Mamucium (Manchester) Lancashire, England.
Site of an important fort and civil settlement at a major road junction. It has long been known that an auxiliary fort once lay at the W end of Deansgate in Manchester. The position of the 2.4 ha cite was typical, protected on three sides by the confluence of the Irwell and Medlock rivers. Recent demolition has allowed excavation along the N wall. The N gateway, the position of which shows that the via principalis ran on the E side of the principia, revealed two phases, one of timber, the other of stone, but a section across the defenses in 1966 suggested three phases. The turf front of the Flavian rampart was partly dismantled to fill the inner ditch when the (presumably Trajanic) stone revetment was added.
A second stone phase later replaced the first, perhaps in the Severan period. Modern disturbance makes it difficult to interpret the late history of the fort, but Manchester's position at the hub of a communications network must have maintained its importance. Sporadic finds made in the last century along the line of Deansgate indicate an extensive civil settlement E of the fort. As at Bremetennacum Veteranorum (Ribchester), an inscription implies that a centurio regionarius of the sixth legion from York was in command in the later empire, when Mamucium lay in Britannia Inferior. Finds from the military and civil sites are housed in various museums in Manchester.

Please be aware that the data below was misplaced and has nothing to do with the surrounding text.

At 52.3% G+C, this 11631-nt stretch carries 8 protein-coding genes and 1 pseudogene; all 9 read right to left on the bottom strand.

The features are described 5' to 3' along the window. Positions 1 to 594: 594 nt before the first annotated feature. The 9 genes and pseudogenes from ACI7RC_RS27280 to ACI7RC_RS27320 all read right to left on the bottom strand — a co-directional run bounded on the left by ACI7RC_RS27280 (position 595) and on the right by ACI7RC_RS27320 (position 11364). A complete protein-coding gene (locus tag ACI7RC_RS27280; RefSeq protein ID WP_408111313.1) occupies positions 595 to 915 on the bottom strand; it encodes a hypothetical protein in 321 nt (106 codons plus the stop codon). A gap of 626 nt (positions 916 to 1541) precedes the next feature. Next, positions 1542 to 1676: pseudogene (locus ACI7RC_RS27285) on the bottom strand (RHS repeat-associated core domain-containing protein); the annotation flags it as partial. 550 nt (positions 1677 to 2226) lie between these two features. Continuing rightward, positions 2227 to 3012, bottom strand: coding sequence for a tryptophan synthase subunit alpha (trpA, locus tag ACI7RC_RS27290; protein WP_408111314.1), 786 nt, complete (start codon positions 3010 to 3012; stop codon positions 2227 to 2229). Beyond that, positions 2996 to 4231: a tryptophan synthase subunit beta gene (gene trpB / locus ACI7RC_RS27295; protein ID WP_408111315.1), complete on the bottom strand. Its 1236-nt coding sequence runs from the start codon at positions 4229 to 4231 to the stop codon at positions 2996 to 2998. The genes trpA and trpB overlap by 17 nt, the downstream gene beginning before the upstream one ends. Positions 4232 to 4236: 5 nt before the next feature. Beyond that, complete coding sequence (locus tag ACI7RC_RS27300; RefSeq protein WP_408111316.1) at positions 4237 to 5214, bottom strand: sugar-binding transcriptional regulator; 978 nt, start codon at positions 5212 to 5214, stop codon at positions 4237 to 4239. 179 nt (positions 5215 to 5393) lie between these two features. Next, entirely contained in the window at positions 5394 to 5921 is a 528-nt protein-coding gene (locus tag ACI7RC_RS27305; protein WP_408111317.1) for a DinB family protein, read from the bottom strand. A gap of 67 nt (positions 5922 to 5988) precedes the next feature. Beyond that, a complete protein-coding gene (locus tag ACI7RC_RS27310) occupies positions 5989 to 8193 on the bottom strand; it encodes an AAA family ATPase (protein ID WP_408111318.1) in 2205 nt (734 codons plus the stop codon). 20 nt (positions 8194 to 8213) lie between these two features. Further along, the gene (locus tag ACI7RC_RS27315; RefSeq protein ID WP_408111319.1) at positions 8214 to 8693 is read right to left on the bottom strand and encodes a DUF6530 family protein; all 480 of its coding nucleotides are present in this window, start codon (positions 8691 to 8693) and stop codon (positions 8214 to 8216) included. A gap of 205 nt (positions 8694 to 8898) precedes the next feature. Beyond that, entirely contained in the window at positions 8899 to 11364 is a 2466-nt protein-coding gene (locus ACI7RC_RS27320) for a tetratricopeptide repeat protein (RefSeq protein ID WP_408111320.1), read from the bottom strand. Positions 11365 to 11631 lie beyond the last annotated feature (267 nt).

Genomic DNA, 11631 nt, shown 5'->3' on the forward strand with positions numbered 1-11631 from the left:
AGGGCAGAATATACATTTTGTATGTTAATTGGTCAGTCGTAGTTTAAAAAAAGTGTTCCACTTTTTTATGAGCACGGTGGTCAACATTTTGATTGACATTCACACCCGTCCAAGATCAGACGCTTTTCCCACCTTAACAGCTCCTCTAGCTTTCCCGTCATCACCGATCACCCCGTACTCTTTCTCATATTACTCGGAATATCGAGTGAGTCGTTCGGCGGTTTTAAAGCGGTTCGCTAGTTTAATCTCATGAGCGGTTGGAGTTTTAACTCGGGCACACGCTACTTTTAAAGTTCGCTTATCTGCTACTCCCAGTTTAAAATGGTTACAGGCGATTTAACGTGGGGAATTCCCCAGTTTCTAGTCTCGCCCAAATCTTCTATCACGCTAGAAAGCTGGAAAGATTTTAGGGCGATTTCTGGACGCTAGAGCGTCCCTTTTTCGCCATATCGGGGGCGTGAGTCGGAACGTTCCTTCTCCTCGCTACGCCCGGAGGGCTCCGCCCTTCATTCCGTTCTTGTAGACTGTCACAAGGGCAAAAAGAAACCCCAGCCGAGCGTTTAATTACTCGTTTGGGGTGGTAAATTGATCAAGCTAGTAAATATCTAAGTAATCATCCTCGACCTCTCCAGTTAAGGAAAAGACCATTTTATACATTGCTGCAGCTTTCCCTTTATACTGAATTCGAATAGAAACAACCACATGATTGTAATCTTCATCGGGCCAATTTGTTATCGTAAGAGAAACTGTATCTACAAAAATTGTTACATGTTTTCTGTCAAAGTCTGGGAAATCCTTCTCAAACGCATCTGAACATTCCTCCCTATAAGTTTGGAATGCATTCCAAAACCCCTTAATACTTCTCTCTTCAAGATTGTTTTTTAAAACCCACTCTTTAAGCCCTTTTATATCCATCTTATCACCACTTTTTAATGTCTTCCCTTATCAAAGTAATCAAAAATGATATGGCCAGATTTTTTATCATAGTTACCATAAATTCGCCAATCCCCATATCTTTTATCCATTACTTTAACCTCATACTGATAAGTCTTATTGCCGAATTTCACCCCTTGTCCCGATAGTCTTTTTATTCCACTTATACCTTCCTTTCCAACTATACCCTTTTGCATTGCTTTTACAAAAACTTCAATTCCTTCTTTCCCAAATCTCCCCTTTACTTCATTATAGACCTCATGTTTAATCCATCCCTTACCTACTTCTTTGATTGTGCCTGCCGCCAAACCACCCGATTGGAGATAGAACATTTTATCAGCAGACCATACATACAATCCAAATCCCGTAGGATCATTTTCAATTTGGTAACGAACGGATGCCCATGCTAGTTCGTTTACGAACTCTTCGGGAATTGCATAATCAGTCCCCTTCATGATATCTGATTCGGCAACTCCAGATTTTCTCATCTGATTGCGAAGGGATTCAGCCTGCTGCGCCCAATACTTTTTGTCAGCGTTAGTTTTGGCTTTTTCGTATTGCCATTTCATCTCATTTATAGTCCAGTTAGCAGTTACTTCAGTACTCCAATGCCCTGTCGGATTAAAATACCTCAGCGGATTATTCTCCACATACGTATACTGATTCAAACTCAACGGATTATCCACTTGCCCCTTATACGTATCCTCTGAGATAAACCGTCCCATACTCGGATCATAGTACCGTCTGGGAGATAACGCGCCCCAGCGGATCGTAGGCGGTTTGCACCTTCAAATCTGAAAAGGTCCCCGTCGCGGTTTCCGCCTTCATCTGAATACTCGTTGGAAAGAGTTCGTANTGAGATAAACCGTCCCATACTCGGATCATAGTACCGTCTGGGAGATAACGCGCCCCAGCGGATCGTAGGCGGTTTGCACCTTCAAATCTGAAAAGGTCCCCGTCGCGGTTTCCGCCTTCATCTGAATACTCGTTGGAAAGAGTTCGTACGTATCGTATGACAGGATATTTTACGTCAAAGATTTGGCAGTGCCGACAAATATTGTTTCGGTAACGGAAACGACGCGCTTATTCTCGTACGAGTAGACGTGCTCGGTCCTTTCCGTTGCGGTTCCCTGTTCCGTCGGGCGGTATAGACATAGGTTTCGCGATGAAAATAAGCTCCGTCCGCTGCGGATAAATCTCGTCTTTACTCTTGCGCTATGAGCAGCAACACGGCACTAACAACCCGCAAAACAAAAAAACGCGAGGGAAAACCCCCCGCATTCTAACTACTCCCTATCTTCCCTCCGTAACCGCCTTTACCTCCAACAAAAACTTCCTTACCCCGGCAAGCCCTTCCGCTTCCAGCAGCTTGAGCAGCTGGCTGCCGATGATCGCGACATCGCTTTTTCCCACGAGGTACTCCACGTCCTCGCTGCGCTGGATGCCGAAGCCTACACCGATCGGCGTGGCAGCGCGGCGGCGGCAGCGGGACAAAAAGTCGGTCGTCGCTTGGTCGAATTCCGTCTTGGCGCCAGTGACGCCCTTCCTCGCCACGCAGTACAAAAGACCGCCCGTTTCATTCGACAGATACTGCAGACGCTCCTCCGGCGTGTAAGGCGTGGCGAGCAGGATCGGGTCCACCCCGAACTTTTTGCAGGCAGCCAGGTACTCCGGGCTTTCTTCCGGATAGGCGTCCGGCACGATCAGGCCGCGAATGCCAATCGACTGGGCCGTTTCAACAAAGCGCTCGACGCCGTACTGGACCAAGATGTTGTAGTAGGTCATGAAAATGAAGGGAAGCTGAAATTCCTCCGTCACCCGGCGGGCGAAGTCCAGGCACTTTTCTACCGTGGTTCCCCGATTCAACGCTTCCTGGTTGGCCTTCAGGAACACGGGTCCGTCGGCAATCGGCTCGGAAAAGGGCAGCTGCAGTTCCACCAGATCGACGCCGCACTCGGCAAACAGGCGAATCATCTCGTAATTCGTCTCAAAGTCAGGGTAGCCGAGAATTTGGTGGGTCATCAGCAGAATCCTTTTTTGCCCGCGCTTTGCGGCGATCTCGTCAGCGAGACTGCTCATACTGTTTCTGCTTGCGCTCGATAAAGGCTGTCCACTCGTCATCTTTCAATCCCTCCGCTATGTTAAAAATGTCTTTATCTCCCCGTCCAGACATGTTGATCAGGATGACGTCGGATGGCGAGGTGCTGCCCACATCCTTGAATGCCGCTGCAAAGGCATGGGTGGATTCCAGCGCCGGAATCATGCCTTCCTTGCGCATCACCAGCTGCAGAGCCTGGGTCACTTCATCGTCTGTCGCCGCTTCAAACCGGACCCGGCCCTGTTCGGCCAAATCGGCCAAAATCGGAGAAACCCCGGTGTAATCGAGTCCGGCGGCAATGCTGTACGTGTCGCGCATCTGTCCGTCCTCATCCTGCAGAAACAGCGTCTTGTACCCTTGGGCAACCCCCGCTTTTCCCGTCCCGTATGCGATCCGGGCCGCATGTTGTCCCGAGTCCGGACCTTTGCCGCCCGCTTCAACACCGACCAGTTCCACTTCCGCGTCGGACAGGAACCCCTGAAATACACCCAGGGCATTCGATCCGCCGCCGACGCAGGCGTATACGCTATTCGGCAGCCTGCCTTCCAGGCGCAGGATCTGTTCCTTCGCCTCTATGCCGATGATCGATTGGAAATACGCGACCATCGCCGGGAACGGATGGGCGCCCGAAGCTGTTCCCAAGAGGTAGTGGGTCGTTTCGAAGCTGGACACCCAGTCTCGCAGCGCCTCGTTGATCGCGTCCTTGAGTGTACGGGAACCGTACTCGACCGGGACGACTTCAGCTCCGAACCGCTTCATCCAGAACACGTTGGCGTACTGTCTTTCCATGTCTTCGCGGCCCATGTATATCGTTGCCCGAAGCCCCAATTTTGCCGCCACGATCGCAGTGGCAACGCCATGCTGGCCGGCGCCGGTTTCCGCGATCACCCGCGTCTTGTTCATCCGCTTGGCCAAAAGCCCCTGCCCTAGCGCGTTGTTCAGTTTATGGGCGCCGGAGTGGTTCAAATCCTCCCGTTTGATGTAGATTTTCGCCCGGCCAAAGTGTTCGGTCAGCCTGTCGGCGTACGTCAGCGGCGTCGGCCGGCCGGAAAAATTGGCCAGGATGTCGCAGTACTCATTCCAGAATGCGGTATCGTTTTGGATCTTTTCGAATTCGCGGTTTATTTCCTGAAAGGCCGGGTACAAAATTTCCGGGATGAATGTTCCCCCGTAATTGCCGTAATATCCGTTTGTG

G.D.B Jones, ed.
This text is from: The Princeton encyclopedia of classical sites, Princeton University Press 1976. Cited Feb 2006 from Perseus Project URL below, which contains bibliography & interesting hyperlinks.
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